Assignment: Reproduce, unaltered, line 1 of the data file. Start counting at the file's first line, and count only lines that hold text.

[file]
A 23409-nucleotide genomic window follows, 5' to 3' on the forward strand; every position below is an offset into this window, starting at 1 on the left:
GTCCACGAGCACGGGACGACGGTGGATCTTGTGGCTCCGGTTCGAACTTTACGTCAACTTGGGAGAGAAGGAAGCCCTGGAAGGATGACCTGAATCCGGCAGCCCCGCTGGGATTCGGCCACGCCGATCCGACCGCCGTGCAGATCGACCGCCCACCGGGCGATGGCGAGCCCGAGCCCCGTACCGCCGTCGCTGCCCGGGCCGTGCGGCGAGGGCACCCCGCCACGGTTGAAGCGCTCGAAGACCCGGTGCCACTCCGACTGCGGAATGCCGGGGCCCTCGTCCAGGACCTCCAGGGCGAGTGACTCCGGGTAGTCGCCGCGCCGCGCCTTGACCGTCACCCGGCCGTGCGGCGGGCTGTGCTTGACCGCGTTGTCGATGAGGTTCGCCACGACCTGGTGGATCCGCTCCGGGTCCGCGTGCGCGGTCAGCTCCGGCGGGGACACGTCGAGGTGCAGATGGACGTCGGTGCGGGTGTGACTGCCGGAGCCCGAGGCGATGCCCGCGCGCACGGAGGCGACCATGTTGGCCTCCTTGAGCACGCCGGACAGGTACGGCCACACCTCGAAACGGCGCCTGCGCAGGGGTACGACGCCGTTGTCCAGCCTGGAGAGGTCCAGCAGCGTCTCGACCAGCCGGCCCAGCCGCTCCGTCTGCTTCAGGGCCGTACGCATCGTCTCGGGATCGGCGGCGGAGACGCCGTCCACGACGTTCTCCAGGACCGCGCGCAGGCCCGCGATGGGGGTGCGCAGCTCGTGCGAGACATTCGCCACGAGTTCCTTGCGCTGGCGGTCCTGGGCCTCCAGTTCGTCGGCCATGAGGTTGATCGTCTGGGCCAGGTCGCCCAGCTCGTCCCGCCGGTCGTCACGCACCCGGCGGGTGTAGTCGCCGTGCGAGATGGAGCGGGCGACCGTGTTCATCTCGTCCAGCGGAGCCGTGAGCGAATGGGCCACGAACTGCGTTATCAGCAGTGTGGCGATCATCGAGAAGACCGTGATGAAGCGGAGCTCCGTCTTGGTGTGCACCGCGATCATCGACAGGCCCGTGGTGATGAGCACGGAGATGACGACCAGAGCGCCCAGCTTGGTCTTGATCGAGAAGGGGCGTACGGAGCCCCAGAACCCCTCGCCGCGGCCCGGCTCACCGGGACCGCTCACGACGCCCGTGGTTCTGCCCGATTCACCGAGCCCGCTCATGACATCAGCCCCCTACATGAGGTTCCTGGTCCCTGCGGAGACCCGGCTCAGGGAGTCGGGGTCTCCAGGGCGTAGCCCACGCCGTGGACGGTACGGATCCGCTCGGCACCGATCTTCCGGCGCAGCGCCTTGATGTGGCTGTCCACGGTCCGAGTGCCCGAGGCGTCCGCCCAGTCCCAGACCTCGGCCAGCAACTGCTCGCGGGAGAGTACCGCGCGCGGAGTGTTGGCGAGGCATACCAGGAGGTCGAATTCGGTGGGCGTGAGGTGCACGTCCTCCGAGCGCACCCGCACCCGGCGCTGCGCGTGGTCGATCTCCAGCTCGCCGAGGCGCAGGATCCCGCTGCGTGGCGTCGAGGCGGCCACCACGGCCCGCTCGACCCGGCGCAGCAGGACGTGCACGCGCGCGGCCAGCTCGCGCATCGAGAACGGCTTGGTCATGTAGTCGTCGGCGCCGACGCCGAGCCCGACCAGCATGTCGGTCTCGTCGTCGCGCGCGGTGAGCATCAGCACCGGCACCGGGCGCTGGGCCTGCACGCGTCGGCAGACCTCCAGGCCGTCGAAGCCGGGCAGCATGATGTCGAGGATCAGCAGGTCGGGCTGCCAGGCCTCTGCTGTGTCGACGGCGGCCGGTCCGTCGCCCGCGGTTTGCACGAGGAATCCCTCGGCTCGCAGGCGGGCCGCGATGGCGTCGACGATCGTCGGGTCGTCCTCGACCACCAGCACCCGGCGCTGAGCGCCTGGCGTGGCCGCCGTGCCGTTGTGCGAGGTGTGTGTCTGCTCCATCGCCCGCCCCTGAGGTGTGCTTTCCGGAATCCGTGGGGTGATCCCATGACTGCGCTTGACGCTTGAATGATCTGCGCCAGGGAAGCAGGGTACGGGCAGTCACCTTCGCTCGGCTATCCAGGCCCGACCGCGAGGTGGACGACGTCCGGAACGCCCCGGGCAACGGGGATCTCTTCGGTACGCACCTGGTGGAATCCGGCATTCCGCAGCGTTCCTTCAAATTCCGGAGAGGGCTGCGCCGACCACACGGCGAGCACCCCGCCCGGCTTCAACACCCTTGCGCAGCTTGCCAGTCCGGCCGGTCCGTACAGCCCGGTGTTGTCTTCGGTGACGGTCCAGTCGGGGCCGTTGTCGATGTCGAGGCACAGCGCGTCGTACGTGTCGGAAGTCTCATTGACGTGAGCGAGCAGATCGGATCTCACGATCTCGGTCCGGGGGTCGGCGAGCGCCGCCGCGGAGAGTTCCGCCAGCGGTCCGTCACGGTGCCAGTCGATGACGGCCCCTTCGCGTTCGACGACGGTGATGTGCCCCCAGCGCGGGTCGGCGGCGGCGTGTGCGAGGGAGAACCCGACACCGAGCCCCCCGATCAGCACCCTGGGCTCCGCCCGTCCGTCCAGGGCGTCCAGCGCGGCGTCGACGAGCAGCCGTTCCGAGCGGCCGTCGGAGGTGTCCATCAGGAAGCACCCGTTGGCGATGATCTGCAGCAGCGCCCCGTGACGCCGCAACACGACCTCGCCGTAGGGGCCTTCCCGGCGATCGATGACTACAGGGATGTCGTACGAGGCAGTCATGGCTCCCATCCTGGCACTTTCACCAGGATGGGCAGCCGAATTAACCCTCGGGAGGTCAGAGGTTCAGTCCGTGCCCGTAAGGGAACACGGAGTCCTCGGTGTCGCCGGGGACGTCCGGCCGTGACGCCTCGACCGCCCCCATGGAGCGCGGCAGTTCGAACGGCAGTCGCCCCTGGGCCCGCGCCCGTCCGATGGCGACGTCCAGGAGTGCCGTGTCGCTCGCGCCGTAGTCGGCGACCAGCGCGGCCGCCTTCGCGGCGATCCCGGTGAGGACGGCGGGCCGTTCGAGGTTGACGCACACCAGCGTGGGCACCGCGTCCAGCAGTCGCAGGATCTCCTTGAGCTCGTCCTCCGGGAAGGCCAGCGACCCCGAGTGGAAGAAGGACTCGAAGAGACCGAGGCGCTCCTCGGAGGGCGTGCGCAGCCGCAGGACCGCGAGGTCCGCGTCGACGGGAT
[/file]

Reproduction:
A 23409-nucleotide genomic window follows, 5' to 3' on the forward strand; every position below is an offset into this window, starting at 1 on the left: